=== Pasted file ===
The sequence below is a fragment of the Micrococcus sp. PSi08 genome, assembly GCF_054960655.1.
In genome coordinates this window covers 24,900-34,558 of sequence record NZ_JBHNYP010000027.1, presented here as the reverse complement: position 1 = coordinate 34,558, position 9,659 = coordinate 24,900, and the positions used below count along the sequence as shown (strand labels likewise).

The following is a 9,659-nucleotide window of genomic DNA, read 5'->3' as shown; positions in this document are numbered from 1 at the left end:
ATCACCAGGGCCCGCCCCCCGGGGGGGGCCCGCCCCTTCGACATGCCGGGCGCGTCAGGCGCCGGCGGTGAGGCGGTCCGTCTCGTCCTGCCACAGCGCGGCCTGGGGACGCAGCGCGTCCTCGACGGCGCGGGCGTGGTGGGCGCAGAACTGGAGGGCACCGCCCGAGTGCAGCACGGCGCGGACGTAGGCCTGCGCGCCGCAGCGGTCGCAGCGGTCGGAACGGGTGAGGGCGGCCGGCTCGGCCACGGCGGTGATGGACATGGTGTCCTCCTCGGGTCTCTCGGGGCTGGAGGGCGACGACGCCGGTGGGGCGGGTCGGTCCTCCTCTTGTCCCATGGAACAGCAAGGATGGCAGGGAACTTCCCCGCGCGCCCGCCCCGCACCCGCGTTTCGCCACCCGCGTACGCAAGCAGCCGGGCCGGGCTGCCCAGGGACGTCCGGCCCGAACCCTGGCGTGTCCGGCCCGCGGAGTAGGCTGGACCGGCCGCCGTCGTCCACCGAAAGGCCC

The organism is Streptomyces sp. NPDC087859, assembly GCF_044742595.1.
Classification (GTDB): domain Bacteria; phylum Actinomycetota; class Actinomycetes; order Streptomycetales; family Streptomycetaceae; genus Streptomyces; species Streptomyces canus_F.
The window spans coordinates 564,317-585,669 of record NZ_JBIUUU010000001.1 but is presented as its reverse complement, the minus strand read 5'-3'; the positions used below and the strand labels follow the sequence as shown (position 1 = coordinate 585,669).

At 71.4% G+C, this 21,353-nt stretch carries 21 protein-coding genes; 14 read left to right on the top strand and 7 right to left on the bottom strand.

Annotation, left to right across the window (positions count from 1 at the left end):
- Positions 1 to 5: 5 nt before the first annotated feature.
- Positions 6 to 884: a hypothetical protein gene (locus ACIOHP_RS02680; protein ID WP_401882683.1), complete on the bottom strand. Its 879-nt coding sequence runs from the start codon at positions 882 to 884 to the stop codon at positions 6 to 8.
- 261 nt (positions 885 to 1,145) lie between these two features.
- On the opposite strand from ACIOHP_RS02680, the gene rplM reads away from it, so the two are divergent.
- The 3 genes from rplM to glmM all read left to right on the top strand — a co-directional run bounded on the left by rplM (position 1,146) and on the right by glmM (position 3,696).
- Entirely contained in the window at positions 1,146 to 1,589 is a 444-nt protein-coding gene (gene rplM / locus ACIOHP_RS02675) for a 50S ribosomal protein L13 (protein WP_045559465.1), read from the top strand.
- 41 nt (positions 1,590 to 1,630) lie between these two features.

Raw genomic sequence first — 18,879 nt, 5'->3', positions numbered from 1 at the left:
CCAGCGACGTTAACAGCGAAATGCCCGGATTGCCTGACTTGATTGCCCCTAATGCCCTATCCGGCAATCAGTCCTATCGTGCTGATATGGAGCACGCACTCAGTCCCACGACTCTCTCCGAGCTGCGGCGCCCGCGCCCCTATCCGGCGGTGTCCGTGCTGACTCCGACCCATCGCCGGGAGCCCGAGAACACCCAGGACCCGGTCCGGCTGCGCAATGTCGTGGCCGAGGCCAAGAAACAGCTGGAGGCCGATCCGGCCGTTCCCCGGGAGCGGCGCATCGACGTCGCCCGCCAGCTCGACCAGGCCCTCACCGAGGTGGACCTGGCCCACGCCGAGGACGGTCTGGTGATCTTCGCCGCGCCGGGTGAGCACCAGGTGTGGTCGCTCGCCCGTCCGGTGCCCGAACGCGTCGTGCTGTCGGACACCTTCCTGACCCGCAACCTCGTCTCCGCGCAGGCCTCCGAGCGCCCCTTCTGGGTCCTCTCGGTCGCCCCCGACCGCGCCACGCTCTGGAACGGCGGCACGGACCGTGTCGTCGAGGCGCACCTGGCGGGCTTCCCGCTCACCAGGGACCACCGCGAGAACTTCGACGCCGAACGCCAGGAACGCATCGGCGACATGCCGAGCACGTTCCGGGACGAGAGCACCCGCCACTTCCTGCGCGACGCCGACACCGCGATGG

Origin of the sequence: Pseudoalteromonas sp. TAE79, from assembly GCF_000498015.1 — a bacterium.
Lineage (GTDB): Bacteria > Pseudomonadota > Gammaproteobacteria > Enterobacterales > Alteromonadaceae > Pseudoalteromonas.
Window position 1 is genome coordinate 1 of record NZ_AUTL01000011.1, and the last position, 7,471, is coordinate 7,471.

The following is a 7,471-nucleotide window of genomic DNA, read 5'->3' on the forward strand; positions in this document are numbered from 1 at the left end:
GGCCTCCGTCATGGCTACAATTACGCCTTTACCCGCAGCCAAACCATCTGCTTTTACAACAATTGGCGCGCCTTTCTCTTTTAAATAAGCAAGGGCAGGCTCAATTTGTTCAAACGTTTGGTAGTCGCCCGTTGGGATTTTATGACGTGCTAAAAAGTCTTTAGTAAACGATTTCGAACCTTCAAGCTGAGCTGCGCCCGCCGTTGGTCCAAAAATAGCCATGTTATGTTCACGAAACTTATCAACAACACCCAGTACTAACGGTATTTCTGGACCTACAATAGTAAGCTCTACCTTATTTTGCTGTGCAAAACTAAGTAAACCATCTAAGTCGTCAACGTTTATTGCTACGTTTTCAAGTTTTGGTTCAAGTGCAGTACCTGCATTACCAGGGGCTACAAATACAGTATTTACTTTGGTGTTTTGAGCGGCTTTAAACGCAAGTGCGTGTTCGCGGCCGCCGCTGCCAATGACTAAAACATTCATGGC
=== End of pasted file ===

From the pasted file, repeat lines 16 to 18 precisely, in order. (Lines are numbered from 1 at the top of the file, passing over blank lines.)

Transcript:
- 41 nt (positions 1,590 to 1,630) lie between these two features.

Raw genomic sequence first — 18,879 nt, 5'->3', positions numbered from 1 at the left:
CCAGCGACGTTAACAGCGAAATGCCCGGATTGCCTGACTTGATTGCCCCTAATGCCCTATCCGGCAATCAGTCCTATCGTGCTGATATGGAGCACGCACTCAGTCCCACGACTCTCTCCGAGCTGCGGCGCCCGCGCCCCTATCCGGCGGTGTCCGTGCTGACTCCGACCCATCGCCGGGAGCCCGAGAACACCCAGGACCCGGTCCGGCTGCGCAATGTCGTGGCCGAGGCCAAGAAACAGCTGGAGGCCGATCCGGCCGTTCCCCGGGAGCGGCGCATCGACGTCGCCCGCCAGCTCGACCAGGCCCTCACCGAGGTGGACCTGGCCCACGCCGAGGACGGTCTGGTGATCTTCGCCGCGCCGGGTGAGCACCAGGTGTGGTCGCTCGCCCGTCCGGTGCCCGAACGCGTCGTGCTGTCGGACACCTTCCTGACCCGCAACCTCGTCTCCGCGCAGGCCTCCGAGCGCCCCTTCTGGGTCCTCTCGGTCGCCCCCGACCGCGCCACGCTCTGGAACGGCGGCACGGACCGTGTCGTCGAGGCGCACCTGGCGGGCTTCCCGCTCACCAGGGACCACCGCGAGAACTTCGACGCCGAACGCCAGGAACGCATCGGCGACATGCCGAGCACGTTCCGGGACGAGAGCACCCGCCACTTCCTGCGCGACGCCGACACCGCGATGG